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Self-awareness of Motor Dysfunction in Patients with Huntington's Disease in Comparison to Parkinson's Disease and Cervical Dystonia

Published online by Cambridge University Press:  08 June 2011

Emilia J. Sitek*
Affiliation:
Department of Neurological and Psychiatric Nursing, Medical University of Gdansk, Poland Department of Neurology, St. Adalbert Hospital, Gdansk, Poland
Witold Sołtan
Affiliation:
Department of Neurology, St. Adalbert Hospital, Gdansk, Poland
Dariusz Wieczorek
Affiliation:
Department of Rehabilitation, Medical University of Gdansk, Poland
Michał Schinwelski
Affiliation:
Department of Neurological and Psychiatric Nursing, Medical University of Gdansk, Poland Department of Neurology, St. Adalbert Hospital, Gdansk, Poland
Piotr Robowski
Affiliation:
Department of Neurological and Psychiatric Nursing, Medical University of Gdansk, Poland Department of Neurology, St. Adalbert Hospital, Gdansk, Poland
Ralf Reilmann
Affiliation:
Department of Neurology, University of Muenster, Germany
Katarzyna Guzińska
Affiliation:
Department of Clinical Psychology and Neuropsychology, University of Gdansk, Poland
Michał Harciarek
Affiliation:
Department of Clinical Psychology and Neuropsychology, University of Gdansk, Poland
Wioletta Krysa
Affiliation:
Department of Genetics, Institute of Psychiatry and Neurology, Warsaw, Poland
Jarosław Sławek
Affiliation:
Department of Neurological and Psychiatric Nursing, Medical University of Gdansk, Poland Department of Neurology, St. Adalbert Hospital, Gdansk, Poland
*
Correspondence and reprint requests to: Emilia J. Sitek, St. Adalbert Hospital, Neurology Department, Al. Jana Pawla II 50, 80-462 Gdansk, Poland. E-mail: emsitek@gmail.com

Abstract

Individuals suffering from Huntington's disease (HD) have been shown to present with poor self-awareness of a variety of symptoms. The aim of this study was to better assess the self-awareness of motor symptoms and activities of daily living (ADL) impairment in HD, in comparison to Parkinson's disease (PD) and cervical dystonia (CD). In particular, the anosognosia/anosodiaphoria of involuntary movements has been investigated. Self-awareness was tested in 23 patients with HD by comparing patient and caregiver ratings in reference to clinical control groups (25 PD with dyskinesias, PDdys; 21 PD without dyskinesias, PDndys; and 20 with CD). Patients were assessed neurologically by relevant rating scales. Self-awareness was tested using a scale based on 15 films demonstrating 3 types of motor symptoms (chorea/dyskinesias, parkinsonism, torticollis) as well as the Self-Assessment Parkinson's Disease Disability Scale. General cognitive status, verbal learning, cognitive control, and mood were also analyzed. Our results indicate that self-awareness of choreic movements was affected more severely in HD than in PDdys, despite comparable cognitive status. Patient–proxy agreement on ADL impairment was roughly similar in all clinical groups. The results are discussed in the context of orbitofrontal–limbic pathology as a potential trigger of anosognosia/anosodiaphoria in individuals with HD. (JINS, 2011, 17, 788–795)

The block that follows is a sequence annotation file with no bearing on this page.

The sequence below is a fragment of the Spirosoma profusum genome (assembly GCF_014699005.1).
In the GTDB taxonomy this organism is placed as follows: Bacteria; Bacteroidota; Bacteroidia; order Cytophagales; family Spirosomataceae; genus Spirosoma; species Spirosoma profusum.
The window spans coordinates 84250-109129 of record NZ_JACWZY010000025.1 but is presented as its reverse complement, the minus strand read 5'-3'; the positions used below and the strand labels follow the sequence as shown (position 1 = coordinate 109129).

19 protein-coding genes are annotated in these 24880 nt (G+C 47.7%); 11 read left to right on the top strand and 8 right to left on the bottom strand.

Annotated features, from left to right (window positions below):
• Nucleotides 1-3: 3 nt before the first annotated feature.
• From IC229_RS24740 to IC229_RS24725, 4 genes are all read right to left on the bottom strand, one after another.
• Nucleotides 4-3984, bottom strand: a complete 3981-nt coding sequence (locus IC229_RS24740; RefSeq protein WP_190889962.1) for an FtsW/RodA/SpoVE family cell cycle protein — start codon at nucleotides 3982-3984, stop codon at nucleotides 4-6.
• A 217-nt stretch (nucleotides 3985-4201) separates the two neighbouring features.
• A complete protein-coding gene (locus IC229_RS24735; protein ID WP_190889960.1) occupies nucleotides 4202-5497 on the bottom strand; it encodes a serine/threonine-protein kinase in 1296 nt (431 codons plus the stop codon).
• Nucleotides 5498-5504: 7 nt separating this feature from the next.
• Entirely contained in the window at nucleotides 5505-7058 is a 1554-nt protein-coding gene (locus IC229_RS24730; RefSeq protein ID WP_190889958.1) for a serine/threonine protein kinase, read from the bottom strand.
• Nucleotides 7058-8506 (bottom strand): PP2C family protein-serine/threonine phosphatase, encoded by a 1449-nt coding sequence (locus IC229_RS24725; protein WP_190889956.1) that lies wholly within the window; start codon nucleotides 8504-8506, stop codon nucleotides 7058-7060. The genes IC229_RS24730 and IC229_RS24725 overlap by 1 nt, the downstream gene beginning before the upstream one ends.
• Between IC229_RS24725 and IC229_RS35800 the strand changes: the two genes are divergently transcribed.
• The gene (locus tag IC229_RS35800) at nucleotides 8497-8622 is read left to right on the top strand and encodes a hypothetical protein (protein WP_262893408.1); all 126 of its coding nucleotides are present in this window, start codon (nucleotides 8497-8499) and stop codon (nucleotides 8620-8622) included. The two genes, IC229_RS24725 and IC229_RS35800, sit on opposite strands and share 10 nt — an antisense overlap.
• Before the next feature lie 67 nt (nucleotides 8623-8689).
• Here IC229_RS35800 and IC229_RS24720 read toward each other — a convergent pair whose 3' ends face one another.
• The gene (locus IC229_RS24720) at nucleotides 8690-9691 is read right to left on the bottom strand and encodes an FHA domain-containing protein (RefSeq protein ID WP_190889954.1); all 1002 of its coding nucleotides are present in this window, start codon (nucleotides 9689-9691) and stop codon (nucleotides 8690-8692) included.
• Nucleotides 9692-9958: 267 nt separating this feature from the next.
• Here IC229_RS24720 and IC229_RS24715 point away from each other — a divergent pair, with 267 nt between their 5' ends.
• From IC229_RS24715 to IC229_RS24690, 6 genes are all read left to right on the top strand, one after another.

Type
Regular Articles
Copyright
Copyright © The International Neuropsychological Society 2011

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